“Girl, I get a rush when we’re speeding in my car/ And sometimes it’s too much” —Tyler, the Creator (“2SEATER”)
DURING MY USUAL prowling around these interwebz of ours, I stumbled across a photo that sent my mind spinning in unexpected directions. And like most such internet finds, I cannot for the life of me remember where I found it or what series of searches and hyperlinks initially brought me to it. I’m sure a commentator cleverer than I am has come up with a name for this down-the-rabbit-hole clicking behavior that has become so common.
Anyway, back to the photo. In all honesty, the image is nothing all that striking. It is an awkwardly cropped photo of an old speedometer, designed with either a retro aqua color palette or a modern filter that replicates that art moderne hue. While it is a handsome artifact of a bygone era of design, it is, at heart, just an aged tool for telling how fast one is traveling. But the intersection of its function and its design is what grabbed my attention: The device’s markings of miles per hour top out at 90.
For a top speed in modern vehicles, 90 miles per hour would be laughably plodding. I’m not sure our modern digital speedometers even have a top speed, but my last car that had an analog gauge went up to 120 mph, and I’ve seen cars that seemed to give drivers permission to investigate whether their cars could hit 160 mph.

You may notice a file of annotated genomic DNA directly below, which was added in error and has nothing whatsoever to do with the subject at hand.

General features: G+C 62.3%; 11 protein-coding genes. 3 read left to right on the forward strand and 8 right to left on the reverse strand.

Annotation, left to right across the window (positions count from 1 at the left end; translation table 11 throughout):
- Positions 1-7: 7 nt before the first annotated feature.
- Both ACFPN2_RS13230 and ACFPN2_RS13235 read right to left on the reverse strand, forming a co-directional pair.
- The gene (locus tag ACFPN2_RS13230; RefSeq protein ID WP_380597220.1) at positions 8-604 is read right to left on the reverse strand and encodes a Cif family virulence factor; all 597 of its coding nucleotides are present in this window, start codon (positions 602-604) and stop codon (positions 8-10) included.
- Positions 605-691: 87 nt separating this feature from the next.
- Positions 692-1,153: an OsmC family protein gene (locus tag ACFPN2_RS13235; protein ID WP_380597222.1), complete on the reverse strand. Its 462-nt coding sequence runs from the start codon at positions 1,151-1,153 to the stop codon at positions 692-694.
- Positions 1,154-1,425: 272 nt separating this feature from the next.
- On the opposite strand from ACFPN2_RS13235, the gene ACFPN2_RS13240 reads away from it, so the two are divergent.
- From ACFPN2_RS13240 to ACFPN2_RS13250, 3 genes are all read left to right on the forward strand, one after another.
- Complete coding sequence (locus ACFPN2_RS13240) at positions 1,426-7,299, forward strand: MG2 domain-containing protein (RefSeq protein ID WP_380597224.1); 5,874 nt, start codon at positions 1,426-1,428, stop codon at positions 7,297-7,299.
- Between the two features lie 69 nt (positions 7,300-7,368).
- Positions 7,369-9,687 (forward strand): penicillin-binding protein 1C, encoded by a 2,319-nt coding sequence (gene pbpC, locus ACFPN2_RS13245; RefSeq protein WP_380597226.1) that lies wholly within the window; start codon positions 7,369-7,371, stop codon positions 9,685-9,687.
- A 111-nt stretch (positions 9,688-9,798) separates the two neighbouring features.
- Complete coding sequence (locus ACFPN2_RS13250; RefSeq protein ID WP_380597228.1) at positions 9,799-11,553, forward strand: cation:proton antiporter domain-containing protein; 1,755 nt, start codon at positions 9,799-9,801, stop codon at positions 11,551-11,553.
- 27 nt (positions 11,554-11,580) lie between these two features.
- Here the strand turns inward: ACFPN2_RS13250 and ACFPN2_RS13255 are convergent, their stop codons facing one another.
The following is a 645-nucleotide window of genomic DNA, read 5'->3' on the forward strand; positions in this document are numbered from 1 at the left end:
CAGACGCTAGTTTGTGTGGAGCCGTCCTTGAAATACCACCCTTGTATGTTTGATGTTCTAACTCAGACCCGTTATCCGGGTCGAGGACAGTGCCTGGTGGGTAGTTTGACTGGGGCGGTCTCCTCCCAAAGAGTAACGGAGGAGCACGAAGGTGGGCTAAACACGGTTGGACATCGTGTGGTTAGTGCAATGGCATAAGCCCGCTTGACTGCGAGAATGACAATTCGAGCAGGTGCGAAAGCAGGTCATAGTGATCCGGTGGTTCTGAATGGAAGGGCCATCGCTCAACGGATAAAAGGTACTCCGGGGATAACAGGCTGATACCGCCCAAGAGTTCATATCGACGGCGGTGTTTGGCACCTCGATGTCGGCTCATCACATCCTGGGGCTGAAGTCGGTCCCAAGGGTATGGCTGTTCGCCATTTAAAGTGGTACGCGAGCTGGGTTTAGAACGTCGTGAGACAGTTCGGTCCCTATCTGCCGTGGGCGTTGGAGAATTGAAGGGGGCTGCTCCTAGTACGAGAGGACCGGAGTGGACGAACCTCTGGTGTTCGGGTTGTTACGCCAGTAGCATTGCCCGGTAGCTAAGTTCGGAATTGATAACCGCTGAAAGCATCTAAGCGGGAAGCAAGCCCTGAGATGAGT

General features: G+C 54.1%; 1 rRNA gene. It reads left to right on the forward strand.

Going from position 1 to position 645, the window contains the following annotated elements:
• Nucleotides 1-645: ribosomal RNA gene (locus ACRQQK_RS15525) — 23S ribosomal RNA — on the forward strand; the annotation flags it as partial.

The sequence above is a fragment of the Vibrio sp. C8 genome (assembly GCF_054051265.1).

OK, so the world has moved on and cars can now go vroom-vroom faster than their older brethren. So what? When I saw that outdated piece of tech, I started to think about our systems of measurement for customer experience and for customer service experiences in particular. Yeah, admitting that that is where my mind went should probably disqualify me as a dinner guest at your next soiree. Sorry, that’s just how my brain rolls.
Looking at that speedometer, I wondered whether we get trapped by our historical measurements. How do we recognize that the older limits no longer apply—that our service engines can easily go 115 mph now, even if our tools can only measure up to 90? How do we know if we’re even using the correct scale anymore—that we need to stop measuring pure speed, but also fuel efficiency by speed? Customer service organizations have been grappling with how to measure success forever, and we’ve seen frequent swings between the dominance of efficiency metrics, such as service level, average handle time, and call deflection, and the emergence of experiential and effectiveness metrics, such as first-contact resolution and customer satisfaction. But these are all still the same tools we’ve had in our measurement kit bags for eons.
Is it time, for example, to start to look at metrics for holistic customer service journeys rather than just service touches in a single channel? How do we measure the quality and impact of a customer service experience that starts with a Google search that leads to an FAQ on a company’s website that leads to a chatbot interaction that then escalates to a chat with a live agent? We’ve moved way beyond 90 mph here, folks.
I don’t yet have the answers to all these questions, but at least for that last issue, I have a suggestion. How about surveying customers with this kind of question: “If you had the same problem tomorrow, would you take the same steps to resolve it?” A big leap from an image of an old speedometer, but welcome to my mind.
Ian Jacobs is vice president, research director at Forrester Research.